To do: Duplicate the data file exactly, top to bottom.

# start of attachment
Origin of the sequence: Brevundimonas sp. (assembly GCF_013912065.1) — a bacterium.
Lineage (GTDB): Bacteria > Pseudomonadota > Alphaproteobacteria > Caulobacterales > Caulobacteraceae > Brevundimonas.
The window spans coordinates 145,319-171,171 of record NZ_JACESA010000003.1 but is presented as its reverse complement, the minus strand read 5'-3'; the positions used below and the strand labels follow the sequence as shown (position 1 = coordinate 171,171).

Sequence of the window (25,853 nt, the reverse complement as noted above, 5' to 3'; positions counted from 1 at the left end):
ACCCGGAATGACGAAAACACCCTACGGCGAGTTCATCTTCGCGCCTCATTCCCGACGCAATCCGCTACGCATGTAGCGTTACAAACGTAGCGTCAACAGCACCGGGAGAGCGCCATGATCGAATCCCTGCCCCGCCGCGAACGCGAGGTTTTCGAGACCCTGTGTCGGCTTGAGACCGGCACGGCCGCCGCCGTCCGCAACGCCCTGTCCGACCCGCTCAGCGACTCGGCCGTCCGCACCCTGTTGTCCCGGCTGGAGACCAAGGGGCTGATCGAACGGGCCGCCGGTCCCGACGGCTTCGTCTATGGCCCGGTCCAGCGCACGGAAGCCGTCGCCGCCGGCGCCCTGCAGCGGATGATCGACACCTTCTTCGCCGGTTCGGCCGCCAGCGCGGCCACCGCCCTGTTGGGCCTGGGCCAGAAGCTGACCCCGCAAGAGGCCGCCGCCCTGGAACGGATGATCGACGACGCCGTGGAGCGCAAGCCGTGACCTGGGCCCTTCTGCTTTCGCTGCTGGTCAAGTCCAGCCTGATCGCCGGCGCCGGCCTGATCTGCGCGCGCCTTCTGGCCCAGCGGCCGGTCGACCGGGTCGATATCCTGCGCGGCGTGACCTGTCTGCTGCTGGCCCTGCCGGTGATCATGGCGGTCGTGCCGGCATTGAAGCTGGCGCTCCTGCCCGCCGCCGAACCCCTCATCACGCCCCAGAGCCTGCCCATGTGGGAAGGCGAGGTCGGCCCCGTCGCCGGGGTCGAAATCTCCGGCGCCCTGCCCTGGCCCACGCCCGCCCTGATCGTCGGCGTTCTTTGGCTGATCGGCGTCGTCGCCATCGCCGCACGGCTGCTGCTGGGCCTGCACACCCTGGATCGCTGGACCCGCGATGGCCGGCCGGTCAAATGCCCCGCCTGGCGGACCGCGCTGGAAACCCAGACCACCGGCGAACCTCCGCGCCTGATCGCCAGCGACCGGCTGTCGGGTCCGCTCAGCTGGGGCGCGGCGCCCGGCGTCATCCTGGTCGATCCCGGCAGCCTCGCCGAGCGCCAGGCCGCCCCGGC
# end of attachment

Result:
Origin of the sequence: Brevundimonas sp. (assembly GCF_013912065.1) — a bacterium.
Lineage (GTDB): Bacteria > Pseudomonadota > Alphaproteobacteria > Caulobacterales > Caulobacteraceae > Brevundimonas.
The window spans coordinates 145,319-171,171 of record NZ_JACESA010000003.1 but is presented as its reverse complement, the minus strand read 5'-3'; the positions used below and the strand labels follow the sequence as shown (position 1 = coordinate 171,171).

Sequence of the window (25,853 nt, the reverse complement as noted above, 5' to 3'; positions counted from 1 at the left end):
ACCCGGAATGACGAAAACACCCTACGGCGAGTTCATCTTCGCGCCTCATTCCCGACGCAATCCGCTACGCATGTAGCGTTACAAACGTAGCGTCAACAGCACCGGGAGAGCGCCATGATCGAATCCCTGCCCCGCCGCGAACGCGAGGTTTTCGAGACCCTGTGTCGGCTTGAGACCGGCACGGCCGCCGCCGTCCGCAACGCCCTGTCCGACCCGCTCAGCGACTCGGCCGTCCGCACCCTGTTGTCCCGGCTGGAGACCAAGGGGCTGATCGAACGGGCCGCCGGTCCCGACGGCTTCGTCTATGGCCCGGTCCAGCGCACGGAAGCCGTCGCCGCCGGCGCCCTGCAGCGGATGATCGACACCTTCTTCGCCGGTTCGGCCGCCAGCGCGGCCACCGCCCTGTTGGGCCTGGGCCAGAAGCTGACCCCGCAAGAGGCCGCCGCCCTGGAACGGATGATCGACGACGCCGTGGAGCGCAAGCCGTGACCTGGGCCCTTCTGCTTTCGCTGCTGGTCAAGTCCAGCCTGATCGCCGGCGCCGGCCTGATCTGCGCGCGCCTTCTGGCCCAGCGGCCGGTCGACCGGGTCGATATCCTGCGCGGCGTGACCTGTCTGCTGCTGGCCCTGCCGGTGATCATGGCGGTCGTGCCGGCATTGAAGCTGGCGCTCCTGCCCGCCGCCGAACCCCTCATCACGCCCCAGAGCCTGCCCATGTGGGAAGGCGAGGTCGGCCCCGTCGCCGGGGTCGAAATCTCCGGCGCCCTGCCCTGGCCCACGCCCGCCCTGATCGTCGGCGTTCTTTGGCTGATCGGCGTCGTCGCCATCGCCGCACGGCTGCTGCTGGGCCTGCACACCCTGGATCGCTGGACCCGCGATGGCCGGCCGGTCAAATGCCCCGCCTGGCGGACCGCGCTGGAAACCCAGACCACCGGCGAACCTCCGCGCCTGATCGCCAGCGACCGGCTGTCGGGTCCGCTCAGCTGGGGCGCGGCGCCCGGCGTCATCCTGGTCGATCCCGGCAGCCTCGCCGAGCGCCAGGCCGCCCCGGC